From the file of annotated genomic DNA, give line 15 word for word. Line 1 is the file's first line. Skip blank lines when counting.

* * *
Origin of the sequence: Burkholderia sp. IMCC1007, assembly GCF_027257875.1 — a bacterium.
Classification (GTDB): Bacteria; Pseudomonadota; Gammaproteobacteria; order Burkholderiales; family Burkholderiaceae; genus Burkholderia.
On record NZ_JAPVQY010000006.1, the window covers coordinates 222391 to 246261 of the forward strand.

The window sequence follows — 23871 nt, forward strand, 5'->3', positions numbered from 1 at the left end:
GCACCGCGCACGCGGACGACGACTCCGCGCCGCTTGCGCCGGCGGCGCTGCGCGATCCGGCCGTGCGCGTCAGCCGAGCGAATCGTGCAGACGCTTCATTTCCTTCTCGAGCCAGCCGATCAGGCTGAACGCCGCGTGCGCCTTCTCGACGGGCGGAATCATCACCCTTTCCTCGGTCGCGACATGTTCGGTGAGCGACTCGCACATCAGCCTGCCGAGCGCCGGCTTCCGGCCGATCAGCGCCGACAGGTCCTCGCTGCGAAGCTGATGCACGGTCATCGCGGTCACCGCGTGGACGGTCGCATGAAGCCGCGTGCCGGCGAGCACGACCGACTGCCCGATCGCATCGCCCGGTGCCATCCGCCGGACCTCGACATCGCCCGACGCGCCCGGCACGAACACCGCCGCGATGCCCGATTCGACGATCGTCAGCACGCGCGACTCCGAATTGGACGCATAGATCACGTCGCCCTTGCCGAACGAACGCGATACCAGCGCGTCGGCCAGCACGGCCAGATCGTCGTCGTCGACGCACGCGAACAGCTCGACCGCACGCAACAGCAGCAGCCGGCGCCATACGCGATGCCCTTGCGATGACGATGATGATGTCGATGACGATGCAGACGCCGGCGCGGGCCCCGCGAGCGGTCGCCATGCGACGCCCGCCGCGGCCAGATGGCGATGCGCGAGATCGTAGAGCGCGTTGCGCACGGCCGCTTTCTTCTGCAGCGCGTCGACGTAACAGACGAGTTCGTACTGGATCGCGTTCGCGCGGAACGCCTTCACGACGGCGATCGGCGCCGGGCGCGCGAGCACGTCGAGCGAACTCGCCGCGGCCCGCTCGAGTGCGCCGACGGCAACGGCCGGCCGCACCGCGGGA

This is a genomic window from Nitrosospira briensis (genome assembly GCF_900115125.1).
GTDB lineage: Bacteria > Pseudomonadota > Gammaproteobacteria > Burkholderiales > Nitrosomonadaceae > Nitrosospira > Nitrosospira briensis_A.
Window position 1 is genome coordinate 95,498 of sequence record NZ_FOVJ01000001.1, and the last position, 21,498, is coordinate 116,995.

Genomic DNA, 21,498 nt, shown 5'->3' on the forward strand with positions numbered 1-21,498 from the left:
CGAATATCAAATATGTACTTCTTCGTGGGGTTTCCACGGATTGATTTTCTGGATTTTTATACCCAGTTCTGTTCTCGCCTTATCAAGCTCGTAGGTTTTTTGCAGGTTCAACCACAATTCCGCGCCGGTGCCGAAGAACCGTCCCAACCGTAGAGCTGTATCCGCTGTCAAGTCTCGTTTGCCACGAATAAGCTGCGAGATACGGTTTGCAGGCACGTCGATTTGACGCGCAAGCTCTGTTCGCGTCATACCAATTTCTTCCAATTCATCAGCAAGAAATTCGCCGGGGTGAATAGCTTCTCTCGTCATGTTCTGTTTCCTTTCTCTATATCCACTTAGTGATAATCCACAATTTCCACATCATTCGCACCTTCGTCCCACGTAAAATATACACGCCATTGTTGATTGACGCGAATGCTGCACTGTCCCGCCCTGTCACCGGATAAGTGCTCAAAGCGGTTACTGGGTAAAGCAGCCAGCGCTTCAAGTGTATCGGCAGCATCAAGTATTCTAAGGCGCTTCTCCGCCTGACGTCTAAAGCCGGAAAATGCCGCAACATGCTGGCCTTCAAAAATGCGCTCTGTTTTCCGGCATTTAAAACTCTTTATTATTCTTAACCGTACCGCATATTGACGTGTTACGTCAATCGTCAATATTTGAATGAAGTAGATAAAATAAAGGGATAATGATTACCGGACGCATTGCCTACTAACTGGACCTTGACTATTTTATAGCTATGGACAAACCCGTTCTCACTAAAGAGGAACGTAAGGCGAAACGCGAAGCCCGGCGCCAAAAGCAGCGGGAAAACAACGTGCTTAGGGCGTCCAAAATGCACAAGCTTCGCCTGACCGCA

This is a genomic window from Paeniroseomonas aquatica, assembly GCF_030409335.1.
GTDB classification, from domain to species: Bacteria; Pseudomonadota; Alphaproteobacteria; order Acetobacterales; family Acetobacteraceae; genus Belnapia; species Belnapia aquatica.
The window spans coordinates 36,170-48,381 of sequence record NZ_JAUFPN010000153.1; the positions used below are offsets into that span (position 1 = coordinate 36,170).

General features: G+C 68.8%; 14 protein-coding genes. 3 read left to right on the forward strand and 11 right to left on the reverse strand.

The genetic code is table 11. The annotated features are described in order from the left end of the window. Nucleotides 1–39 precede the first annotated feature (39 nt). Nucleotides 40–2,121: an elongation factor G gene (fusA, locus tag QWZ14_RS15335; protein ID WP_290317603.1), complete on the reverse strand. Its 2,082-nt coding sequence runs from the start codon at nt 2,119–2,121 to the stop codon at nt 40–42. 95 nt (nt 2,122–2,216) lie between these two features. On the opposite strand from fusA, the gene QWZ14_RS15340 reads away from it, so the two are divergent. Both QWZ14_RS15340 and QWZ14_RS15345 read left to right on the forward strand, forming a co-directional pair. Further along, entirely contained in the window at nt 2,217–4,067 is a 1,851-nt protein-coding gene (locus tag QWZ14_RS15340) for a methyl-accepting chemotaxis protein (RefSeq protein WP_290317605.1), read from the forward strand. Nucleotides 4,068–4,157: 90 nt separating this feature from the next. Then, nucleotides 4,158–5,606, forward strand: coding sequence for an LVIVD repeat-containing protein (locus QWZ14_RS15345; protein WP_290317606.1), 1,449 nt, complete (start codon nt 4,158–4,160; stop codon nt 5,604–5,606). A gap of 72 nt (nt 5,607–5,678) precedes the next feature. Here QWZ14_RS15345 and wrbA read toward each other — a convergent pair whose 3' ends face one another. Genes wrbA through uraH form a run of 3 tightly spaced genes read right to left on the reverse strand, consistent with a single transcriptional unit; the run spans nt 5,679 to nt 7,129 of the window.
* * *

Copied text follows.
The genetic code is table 11. The annotated features are described in order from the left end of the window. Nucleotides 1–39 precede the first annotated feature (39 nt). Nucleotides 40–2,121: an elongation factor G gene (fusA, locus tag QWZ14_RS15335; protein ID WP_290317603.1), complete on the reverse strand. Its 2,082-nt coding sequence runs from the start codon at nt 2,119–2,121 to the stop codon at nt 40–42. 95 nt (nt 2,122–2,216) lie between these two features. On the opposite strand from fusA, the gene QWZ14_RS15340 reads away from it, so the two are divergent. Both QWZ14_RS15340 and QWZ14_RS15345 read left to right on the forward strand, forming a co-directional pair. Further along, entirely contained in the window at nt 2,217–4,067 is a 1,851-nt protein-coding gene (locus tag QWZ14_RS15340) for a methyl-accepting chemotaxis protein (RefSeq protein WP_290317605.1), read from the forward strand. Nucleotides 4,068–4,157: 90 nt separating this feature from the next. Then, nucleotides 4,158–5,606, forward strand: coding sequence for an LVIVD repeat-containing protein (locus QWZ14_RS15345; protein WP_290317606.1), 1,449 nt, complete (start codon nt 4,158–4,160; stop codon nt 5,604–5,606). A gap of 72 nt (nt 5,607–5,678) precedes the next feature. Here QWZ14_RS15345 and wrbA read toward each other — a convergent pair whose 3' ends face one another. Genes wrbA through uraH form a run of 3 tightly spaced genes read right to left on the reverse strand, consistent with a single transcriptional unit; the run spans nt 5,679 to nt 7,129 of the window.